Self-Respect– Knowing and approving of yourself is key to healthy self-esteem.

Another term we could use here would be pride. Teens sometimes have difficulty with this concept because they tie it to closely to acceptance by their peers.  Sometimes teens confuse authentic friendships as well as intimate relationships with those that can actually be quite damaging.  If you ask a teen to define self-respect, most of them can. However, they have a difficult time turning those words into action. They don’t understand what self-respect looks like in practice.   My technique can show them what self-respect looks like in action. By talking to teens, I understand their views on self-respect and where they think they or other teens go wrong.  I give concrete examples of authentic relationships and self-respect.

Empowerment (or Encouragement)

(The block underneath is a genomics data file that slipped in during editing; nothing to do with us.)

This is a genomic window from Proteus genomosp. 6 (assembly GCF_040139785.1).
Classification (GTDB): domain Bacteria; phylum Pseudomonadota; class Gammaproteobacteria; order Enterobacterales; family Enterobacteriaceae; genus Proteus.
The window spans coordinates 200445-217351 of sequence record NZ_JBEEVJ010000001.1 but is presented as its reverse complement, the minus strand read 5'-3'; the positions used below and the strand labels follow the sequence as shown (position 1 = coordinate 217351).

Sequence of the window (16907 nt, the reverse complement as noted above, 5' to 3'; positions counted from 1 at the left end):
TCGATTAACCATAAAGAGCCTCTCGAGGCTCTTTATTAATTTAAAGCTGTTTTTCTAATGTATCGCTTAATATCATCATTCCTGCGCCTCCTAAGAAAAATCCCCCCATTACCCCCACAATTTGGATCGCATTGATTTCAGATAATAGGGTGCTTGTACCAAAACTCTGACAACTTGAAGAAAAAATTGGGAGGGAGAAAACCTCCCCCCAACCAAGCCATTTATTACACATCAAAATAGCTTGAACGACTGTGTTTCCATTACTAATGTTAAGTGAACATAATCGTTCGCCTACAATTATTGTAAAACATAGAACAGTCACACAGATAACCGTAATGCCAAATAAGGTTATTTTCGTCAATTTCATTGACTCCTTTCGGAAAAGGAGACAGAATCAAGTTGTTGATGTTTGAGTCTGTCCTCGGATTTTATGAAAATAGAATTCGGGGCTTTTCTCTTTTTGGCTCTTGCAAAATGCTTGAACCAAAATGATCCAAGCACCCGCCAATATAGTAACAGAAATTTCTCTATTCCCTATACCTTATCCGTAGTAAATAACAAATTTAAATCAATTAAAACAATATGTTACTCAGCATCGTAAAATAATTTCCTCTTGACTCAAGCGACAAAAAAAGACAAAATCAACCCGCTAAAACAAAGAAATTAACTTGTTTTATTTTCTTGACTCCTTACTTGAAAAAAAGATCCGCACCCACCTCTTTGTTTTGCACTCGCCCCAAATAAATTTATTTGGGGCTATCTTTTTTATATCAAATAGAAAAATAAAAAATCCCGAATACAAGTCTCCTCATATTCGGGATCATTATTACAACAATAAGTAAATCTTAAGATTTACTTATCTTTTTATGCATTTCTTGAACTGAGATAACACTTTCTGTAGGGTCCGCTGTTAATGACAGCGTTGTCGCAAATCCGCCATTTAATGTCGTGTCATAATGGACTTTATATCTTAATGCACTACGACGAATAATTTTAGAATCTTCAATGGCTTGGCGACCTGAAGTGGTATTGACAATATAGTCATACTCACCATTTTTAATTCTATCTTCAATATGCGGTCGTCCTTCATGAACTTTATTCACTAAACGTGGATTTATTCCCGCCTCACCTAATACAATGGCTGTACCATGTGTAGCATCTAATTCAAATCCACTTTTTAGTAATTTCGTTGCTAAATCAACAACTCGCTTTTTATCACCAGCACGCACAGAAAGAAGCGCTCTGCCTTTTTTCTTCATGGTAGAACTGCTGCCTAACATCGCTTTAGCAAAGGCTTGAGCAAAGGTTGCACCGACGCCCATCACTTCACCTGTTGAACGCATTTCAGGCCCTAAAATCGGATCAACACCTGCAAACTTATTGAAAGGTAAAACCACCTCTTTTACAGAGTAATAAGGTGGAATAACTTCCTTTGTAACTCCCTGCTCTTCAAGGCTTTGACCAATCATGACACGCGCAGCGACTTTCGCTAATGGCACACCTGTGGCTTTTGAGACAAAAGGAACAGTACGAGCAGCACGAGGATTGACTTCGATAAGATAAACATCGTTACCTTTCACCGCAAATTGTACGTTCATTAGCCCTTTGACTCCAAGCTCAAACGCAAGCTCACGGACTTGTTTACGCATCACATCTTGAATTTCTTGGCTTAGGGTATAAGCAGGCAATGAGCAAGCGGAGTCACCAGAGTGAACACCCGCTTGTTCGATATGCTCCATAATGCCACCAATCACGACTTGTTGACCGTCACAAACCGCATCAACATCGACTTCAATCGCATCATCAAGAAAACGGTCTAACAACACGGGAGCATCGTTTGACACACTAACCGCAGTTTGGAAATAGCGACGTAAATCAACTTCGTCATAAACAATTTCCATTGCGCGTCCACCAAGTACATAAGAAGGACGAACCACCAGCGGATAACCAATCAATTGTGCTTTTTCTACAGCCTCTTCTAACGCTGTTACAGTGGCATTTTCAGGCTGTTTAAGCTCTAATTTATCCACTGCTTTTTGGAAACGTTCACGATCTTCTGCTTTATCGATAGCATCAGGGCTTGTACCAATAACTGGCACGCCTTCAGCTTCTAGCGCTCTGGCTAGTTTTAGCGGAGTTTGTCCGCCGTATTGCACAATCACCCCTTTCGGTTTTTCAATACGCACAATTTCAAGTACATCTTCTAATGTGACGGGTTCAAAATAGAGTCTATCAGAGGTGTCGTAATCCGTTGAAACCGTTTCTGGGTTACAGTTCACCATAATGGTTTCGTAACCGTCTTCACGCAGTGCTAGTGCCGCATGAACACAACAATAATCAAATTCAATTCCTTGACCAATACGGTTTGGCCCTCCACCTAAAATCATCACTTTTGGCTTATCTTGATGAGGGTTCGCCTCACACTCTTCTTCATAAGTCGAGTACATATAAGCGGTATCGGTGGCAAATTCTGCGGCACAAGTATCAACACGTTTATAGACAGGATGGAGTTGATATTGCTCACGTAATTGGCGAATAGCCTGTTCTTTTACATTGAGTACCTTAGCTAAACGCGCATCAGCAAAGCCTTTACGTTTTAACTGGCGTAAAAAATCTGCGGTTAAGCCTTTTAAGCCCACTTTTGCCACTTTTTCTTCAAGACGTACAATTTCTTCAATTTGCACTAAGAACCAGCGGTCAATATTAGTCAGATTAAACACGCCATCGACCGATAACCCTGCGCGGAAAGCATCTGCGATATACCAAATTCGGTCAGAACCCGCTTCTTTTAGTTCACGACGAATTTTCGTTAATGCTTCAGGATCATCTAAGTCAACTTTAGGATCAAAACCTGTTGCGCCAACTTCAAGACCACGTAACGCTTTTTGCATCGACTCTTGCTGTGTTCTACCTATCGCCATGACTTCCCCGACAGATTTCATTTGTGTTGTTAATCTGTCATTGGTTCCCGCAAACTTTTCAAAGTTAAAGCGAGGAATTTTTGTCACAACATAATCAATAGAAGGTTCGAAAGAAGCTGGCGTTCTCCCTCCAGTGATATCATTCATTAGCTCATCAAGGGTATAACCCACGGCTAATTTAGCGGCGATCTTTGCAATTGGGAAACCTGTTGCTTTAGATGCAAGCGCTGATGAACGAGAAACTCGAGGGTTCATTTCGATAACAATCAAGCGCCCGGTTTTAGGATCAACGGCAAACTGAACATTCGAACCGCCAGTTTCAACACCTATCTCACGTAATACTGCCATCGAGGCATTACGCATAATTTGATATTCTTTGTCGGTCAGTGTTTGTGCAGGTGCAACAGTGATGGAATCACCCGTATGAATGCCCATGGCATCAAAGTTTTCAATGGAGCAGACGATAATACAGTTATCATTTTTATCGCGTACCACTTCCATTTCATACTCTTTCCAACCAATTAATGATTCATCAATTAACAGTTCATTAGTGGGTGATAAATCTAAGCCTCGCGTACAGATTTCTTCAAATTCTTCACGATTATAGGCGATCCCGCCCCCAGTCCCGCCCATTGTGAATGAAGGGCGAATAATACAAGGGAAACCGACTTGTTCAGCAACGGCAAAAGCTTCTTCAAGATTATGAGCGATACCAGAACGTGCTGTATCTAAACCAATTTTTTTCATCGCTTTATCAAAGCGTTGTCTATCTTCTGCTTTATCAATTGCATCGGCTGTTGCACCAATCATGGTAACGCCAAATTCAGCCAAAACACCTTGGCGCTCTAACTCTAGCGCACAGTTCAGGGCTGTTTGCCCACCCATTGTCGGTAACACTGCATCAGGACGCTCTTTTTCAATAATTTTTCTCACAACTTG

Family can be another factor which may contribute to the rise or fall of positive self-esteem.  A family can be the typical structure we see on television with 2 parents, siblings, as well as extended family. However, not everyone comes from that structure, so I define family as that group of people who authentically love, protect, and care about your well-being.  Now, when looking at the typical family unit, messaging by parents is often a powerful tool for building self-esteem.  Children who feel heard by their parents and empowered perceive themselves as important to the make up of the family and tend to have more positive self-esteem.  In addition, adolescents who feel well liked by their parents, also tend to have higher self-esteem.  Children who hear positive affirmations that they are pretty, smart, or good athletes tend to have higher self-esteem as well.  Language in the home can have a direct impact on the formation of healthy adolescent self-esteem. Friends, teachers, coaches and supervisors can also be part of the family unit and play critical roles in fostering  teen empowerment.